Smith Farms is based in Rockbridge County, VA, a multigenerational farm where Mack Smith and his family produce corn, hay, soybeans, and cattle. It is not the place one would expect agriculture‘s high-tech tools to be used with the trees and fields as far as the eye can see, but looks can be deceiving. Smith relies on an autosteer device to guide his tractor through the fields powered by a GPS device that is so precise, it measures in inches rather than feet. This technology not only protects against waste, it helps increase crop yields while reducing costs.
Their fertilizer trucks they use have used GPS for some time now, and this spring, they hired a GPS-equipped helicopter to aid them in applying chemicals. Just over a month ago, they made the decision to install the autosteer on their tractors to help drive the machine. “If it was just me here farming and I didn’t have all this technology, I’d be lost,” said Smith.
How They Use GPS
The satellite constellation and GPS receivers help track their position, and can be used for a host of reasons. The GPS device can aid farmers when mapping fields, locate outcroppings of rocks, or even different types of soil. Additionally, it can reduce the amount of fertilizer or other chemicals the farmer lays, assuring each part of the farm’s fields are treated only once and no more. The autosteer will assure that rows are planted straight and symmetrically, taking human error out of the equation altogether. “It’s awful hard, when you’re sitting on a tractor, watching out across a 100-acre field, trying to keep a straight row. It’s almost impossible,” said 60-year old Mack Smith. “With autosteer, I’ll be able to do that.” Autosteer also allows them to use less seed, as well as consuming less fuel, which adds up to greater profit.
The eastern part of Virginia has been using this technology for some time, as well as the states in the Midwest, where all of Smith’s children attended college. They are the first, however, to use GPS in the mountains of western Virginia. A Virginia Tech professor and specialist who’s written extensively about precision farming, Bobby Grisso, says that flatter areas are where you will find most use of GPS due to richer soils. He said the environmental movement fueled the rise of precision agriculture, and for the past 30 years, has become increasingly more accurate, leading to better agricultural practices. He estimates roughly 17 percent of Virginia’s farmers use the GPS and mapping capabilities of precision farming. In the Midwest, 30 to 40 percent of farmers rely on the same technology. GPS receivers typically cost anywhere from $3,000 to $5,000, and adding autosteer and other elements can make the cost jump by the thousands.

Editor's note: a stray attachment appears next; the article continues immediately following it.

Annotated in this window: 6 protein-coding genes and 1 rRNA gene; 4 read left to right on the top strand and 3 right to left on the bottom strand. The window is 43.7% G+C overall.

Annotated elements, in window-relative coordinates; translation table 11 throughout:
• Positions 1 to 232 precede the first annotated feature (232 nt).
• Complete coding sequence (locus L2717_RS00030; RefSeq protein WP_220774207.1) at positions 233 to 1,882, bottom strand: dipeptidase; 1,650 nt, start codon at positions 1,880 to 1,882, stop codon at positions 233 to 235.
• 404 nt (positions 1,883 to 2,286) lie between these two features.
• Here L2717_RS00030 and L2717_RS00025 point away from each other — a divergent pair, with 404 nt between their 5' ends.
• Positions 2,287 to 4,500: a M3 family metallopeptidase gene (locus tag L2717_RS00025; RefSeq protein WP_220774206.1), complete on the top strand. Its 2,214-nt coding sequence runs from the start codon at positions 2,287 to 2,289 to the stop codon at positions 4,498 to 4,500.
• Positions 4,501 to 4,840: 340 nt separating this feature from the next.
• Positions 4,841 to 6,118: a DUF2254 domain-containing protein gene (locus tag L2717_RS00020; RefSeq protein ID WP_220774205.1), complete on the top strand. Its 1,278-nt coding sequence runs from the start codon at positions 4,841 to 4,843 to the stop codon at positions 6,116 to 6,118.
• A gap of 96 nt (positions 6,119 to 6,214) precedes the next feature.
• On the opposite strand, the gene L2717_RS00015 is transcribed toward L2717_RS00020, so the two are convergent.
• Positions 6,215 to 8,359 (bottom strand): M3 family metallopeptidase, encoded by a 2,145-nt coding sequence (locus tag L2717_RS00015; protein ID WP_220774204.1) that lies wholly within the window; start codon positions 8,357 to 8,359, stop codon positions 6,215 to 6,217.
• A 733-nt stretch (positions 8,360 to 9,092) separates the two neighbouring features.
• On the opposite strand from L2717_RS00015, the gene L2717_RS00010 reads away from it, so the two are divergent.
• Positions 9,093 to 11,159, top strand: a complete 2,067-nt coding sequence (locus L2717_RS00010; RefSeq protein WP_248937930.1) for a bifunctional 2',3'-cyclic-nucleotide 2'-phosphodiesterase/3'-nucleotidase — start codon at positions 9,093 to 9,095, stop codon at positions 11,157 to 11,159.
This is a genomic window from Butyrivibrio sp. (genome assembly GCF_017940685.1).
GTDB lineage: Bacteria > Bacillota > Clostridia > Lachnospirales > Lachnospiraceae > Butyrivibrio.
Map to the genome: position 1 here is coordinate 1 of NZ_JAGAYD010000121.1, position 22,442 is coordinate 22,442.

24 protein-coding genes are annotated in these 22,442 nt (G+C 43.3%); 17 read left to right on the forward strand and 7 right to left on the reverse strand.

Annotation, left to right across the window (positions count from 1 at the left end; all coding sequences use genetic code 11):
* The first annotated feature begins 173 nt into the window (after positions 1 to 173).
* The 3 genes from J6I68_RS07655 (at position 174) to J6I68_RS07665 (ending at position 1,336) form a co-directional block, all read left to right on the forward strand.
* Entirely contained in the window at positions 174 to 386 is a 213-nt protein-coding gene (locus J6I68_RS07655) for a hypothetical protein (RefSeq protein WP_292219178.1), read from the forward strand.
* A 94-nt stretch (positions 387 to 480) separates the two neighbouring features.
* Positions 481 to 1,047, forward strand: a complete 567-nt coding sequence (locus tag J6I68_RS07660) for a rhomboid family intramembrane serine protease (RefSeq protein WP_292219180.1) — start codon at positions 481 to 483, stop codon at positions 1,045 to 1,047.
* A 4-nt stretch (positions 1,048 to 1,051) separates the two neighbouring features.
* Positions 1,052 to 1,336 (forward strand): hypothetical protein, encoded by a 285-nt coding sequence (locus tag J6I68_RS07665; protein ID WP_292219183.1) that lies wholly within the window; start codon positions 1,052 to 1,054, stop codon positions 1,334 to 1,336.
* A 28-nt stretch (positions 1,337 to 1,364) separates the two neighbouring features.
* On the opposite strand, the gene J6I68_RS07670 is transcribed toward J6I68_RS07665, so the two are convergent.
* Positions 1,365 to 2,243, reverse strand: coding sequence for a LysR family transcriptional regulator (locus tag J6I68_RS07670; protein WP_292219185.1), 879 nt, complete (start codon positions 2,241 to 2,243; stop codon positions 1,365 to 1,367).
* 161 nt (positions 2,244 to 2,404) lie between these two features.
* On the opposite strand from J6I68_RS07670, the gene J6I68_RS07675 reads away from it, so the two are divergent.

Better for Farmers, Better for the Environment
Smith Farms hopes to increase productivity by using the GPS device, while at the same time decreasing their carbon footprint by improving distribution of seeds and chemicals. They also wish to improve record keeping. They keep track of various government initiatives that encourage managing nutrients, limited tilling, crop rotation, and balancing grazing. “Environmentally, there are programs out there that are encouraging farmers to do more of this stuff,” said Smith. “The problem I see, though, is that a lot of farmers don’t have the record keeping that allows them to get into those programs.”
If farmers did keep good records, they could have their management plans approved by the state or federal government which would lead to the offset of the cost of such precision equipment in the form of tax credits. According to the Virginia Department of Conservation and Recreation, for example, farmers can take advantage of a credit towards fertilizer application equipment expenses.
The primary reason farmers can benefit from the GPS technology: reducing the amount of planting materials or fertilizer they use. Sprayers linked in to the GPS device, for example, will turn off automatically if they pass over part of a field that has already been sprayed, or should not be sprayed. With the cost of seed as high as it is ($300 – $500 for a bag of seed corn as compared to $30-$40 fifteen to 20 years ago), this ensures the farmer is getting the most crop for the dollar. “You really have to make sure that everything is right, or else you’re just throwing money out the door,” according to Marcus Smith who learned about mapping and GPS technology in his studies at Western Illinois University. “With the autosteer, we won’t be overlapping as much, so we won’t be spending as much time in the field. Therefore we conserve fuel.”
Not A Lot of Support
Mack Smith admits that although he’s planted roughly 500 acres this spring using the autosteer, he is still learning. He says that because the technology is so new to his area, dealers aren’t able to offer the kind of support he would like. In talking with farmers from Charlottesville and areas near Northern Virginia who are currently using the autosteer device, they don’t have it any easier in the area of support. The rows he planted are straight, but the graphical display of the device is a bit overwhelming. “I’ve spent days and days and days in there, and it was not easy, but I’m getting better at it. It’s a learning experience, and it takes patience,” Smith said.